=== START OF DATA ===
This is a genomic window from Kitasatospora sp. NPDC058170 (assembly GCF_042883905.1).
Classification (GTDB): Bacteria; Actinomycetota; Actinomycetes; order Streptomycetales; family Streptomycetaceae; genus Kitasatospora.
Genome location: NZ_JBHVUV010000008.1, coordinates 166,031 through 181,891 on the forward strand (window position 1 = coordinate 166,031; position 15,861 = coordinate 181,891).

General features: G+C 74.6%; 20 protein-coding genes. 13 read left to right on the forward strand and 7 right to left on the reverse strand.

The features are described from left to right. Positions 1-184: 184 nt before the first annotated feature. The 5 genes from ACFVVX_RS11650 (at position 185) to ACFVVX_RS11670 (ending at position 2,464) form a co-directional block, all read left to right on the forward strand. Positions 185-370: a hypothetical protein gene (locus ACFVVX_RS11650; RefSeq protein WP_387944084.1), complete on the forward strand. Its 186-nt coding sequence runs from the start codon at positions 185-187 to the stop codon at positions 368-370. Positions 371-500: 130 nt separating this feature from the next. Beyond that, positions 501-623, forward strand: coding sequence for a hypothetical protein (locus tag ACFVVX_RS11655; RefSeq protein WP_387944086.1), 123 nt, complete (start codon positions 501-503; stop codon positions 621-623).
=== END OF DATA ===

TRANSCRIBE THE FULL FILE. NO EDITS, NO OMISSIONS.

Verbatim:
This is a genomic window from Kitasatospora sp. NPDC058170 (assembly GCF_042883905.1).
Classification (GTDB): Bacteria; Actinomycetota; Actinomycetes; order Streptomycetales; family Streptomycetaceae; genus Kitasatospora.
Genome location: NZ_JBHVUV010000008.1, coordinates 166,031 through 181,891 on the forward strand (window position 1 = coordinate 166,031; position 15,861 = coordinate 181,891).

General features: G+C 74.6%; 20 protein-coding genes. 13 read left to right on the forward strand and 7 right to left on the reverse strand.

The features are described from left to right. Positions 1-184: 184 nt before the first annotated feature. The 5 genes from ACFVVX_RS11650 (at position 185) to ACFVVX_RS11670 (ending at position 2,464) form a co-directional block, all read left to right on the forward strand. Positions 185-370: a hypothetical protein gene (locus ACFVVX_RS11650; RefSeq protein WP_387944084.1), complete on the forward strand. Its 186-nt coding sequence runs from the start codon at positions 185-187 to the stop codon at positions 368-370. Positions 371-500: 130 nt separating this feature from the next. Beyond that, positions 501-623, forward strand: coding sequence for a hypothetical protein (locus tag ACFVVX_RS11655; RefSeq protein WP_387944086.1), 123 nt, complete (start codon positions 501-503; stop codon positions 621-623).